Humanitarian Strategies

Phuong Pham, Thomas O'Mealia, Carol Wei, Kennedy Kihangi Bindu, Anupah Makoond, and Patrick Vinck. 6/2022. “Hosting New Neighbors : Perspectives of Host Communities on Social Cohesion in Eastern DRC”. Read PublicationAbstract
Situations of forced displacement create unique challenges for social cohesion because of the major disruption of social dynamics among both displaced persons and host communities. This paper uses a sequential mixed method approach to analyze the relationship between hosting displaced persons and perceptions of social cohesion in eastern Democratic Republic of Congo. First, participatory research methods in focus groups empowered participants to produce a locally driven definition of social cohesion. The results from these exercises inform the quantitative assessment by dictating measurement strategies when analyzing original surveys. Combining almost 50,000 responses to 11 cross-sectional surveys between 2017 and 2021, displacement is negatively associated with perceptions of social cohesion in aggregate. But at the individual level, those who report hosting displaced populations in their communities often have higher perceptions of social cohesion. These results are strongest among respondents who self-report hosting IDPs as opposed to refugees, but important heterogeneity across indicators, local context, and gender should guide policy meant to promote social cohesion in forced displacement.
Phuong Pham, Manasi Sharma, Kennedy Kihangi Bindu, Pacifique Zikomangane, Rachel C. Nethery, Eric Nilles, and Patrick Vinck. 2/16/2022. “Protective Behaviors Associated With Gender During the 2018-2020 Ebola Outbreak in Eastern Democratic Republic of the Congo.” JAMA Network Open. Read PublicationAbstract

Importance: In 2018 to 2020, the Democratic Republic of the Congo experienced the world’s second largest Ebola virus disease (EVD) outbreak, killing 2290 individuals; women were disproportionately infected (57% of all cases) despite no evidence of differential biological EVD risk. Understanding how gender norms may influence exposure to EVD, intensity, and prognosis as well as personal protective behaviors against the virus is important to disease risk reduction and control interventions.

Objective: To assess whether men and women differ in personal protective behaviors (vaccine acceptance, health-seeking behaviors, physical distancing) and the mediating role of EVD information and knowledge, perceived disease risk, and social relations.

Design, Setting, and Participants: This cross-sectional, multistage cluster survey study of 1395 randomly selected adults was conducted in the Ebola-affected regions of North Kivu from April 20, 2019, to May 10, 2019. Path analyses were conducted using structural equation modeling to examine associations among study variables. Statistical analysis was conducted from August 2019 to May 2020.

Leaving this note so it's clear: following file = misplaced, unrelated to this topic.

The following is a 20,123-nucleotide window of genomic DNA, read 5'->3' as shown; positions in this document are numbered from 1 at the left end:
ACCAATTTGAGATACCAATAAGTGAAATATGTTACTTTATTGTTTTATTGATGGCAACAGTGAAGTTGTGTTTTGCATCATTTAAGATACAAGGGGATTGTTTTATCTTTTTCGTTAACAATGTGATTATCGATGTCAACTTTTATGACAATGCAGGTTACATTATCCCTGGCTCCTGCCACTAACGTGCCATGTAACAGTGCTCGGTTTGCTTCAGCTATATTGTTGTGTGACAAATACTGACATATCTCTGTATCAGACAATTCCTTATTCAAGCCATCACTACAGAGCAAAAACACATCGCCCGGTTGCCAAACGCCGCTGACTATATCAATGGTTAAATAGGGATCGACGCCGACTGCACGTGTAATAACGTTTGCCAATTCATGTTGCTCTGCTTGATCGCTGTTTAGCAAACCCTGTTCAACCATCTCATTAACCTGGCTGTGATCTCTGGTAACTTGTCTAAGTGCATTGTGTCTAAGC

Main Outcomes and Measures: The main behavioral outcomes of interest were (1) vaccine acceptance, (2) formal health care seeking, and (3) self-protective behaviors. The primary factor of interest was self-reported gender identity. We also assessed sociodemographic factors.

Results: Among the study’s 1395 participants, 1286 (93%) had Nande ethnicity and 698 (50%) were women; the mean (SD) age was 34.5 (13.1) years. Compared with female participants, male participants reported significantly higher levels of education, wealth, and mobile phone access. There were associations found between gender and all EVD preventive behavioral outcomes, with evidence for mediation through EVD knowledge and belief in rumors. Men reported greater EVD knowledge accuracy compared with women (mean [SE] score for men: 12.06 [0.13] vs women: 11.08 [0.16]; P < .001), and greater knowledge accuracy was associated with increases in vaccine acceptance (β = 0.37; P < .001), formal care seeking (β = 0.39; P < .001), and self-protective behaviors (β = 0.35; P < .001). Lower belief in rumors was associated with greater vaccine acceptance (β = −0.30; P < .001), and greater EVD information awareness was associated with increased adoption of self-protective behaviors (β = 0.23; P < .001).

Conclusions and Relevance: This survey study found gender differences in adopting preventive protective behaviors against EVD. These findings suggest that it is critical to design gender-sensitive communication and vaccination strategies, while engaging women and their community as a whole in any response to infectious disease outbreaks. Research on the potential link between gender and sociodemographics factors associated with disease risk and outcomes is needed.

Adrienne Fricke and Rahaf Safi. 3/2021. Window of Hope: Sustaining education of health professionals in northwest Syria.Abstract
This report is based on a comprehensive needs assessment carried out remotely by the HHI team in Syria in 2019. The OSF HESP grant was awarded to a larger project to understand the impact of humanitarian emergencies, including armed conflict, on students enrolled in medical and nursing programs. The goal is to produce a needs assessment toolkit to help support professional health care education programs during conflict. In addition to Syria, where the conflict is ongoing, the project examines Colombia, a recent post-conflict setting, and Rwanda, a developed post-conflict setting.